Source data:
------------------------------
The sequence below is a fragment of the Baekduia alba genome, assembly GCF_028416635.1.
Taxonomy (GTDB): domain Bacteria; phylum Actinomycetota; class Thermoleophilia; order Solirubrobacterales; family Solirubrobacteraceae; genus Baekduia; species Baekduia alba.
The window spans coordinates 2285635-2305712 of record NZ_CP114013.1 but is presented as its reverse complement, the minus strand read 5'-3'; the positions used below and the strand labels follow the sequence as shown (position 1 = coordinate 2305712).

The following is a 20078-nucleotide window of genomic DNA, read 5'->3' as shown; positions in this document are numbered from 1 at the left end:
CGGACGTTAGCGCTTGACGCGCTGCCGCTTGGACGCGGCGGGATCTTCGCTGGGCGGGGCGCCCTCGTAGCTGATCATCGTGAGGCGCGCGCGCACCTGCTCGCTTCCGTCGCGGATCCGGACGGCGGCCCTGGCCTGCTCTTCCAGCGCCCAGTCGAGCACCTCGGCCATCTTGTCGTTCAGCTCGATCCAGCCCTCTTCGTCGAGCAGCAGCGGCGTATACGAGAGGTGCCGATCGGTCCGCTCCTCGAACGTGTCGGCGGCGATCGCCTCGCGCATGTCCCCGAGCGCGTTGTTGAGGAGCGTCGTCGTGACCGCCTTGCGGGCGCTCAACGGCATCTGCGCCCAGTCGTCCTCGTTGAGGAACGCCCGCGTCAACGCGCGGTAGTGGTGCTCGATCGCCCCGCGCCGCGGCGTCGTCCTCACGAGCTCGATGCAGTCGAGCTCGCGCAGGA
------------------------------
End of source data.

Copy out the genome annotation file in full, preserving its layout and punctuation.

The sequence below is a fragment of the Baekduia alba genome, assembly GCF_028416635.1.
Taxonomy (GTDB): domain Bacteria; phylum Actinomycetota; class Thermoleophilia; order Solirubrobacterales; family Solirubrobacteraceae; genus Baekduia; species Baekduia alba.
The window spans coordinates 2285635-2305712 of record NZ_CP114013.1 but is presented as its reverse complement, the minus strand read 5'-3'; the positions used below and the strand labels follow the sequence as shown (position 1 = coordinate 2305712).

The following is a 20078-nucleotide window of genomic DNA, read 5'->3' as shown; positions in this document are numbered from 1 at the left end:
CGGACGTTAGCGCTTGACGCGCTGCCGCTTGGACGCGGCGGGATCTTCGCTGGGCGGGGCGCCCTCGTAGCTGATCATCGTGAGGCGCGCGCGCACCTGCTCGCTTCCGTCGCGGATCCGGACGGCGGCCCTGGCCTGCTCTTCCAGCGCCCAGTCGAGCACCTCGGCCATCTTGTCGTTCAGCTCGATCCAGCCCTCTTCGTCGAGCAGCAGCGGCGTATACGAGAGGTGCCGATCGGTCCGCTCCTCGAACGTGTCGGCGGCGATCGCCTCGCGCATGTCCCCGAGCGCGTTGTTGAGGAGCGTCGTCGTGACCGCCTTGCGGGCGCTCAACGGCATCTGCGCCCAGTCGTCCTCGTTGAGGAACGCCCGCGTCAACGCGCGGTAGTGGTGCTCGATCGCCCCGCGCCGCGGCGTCGTCCTCACGAGCTCGATGCAGTCGAGCTCGCGCAGGA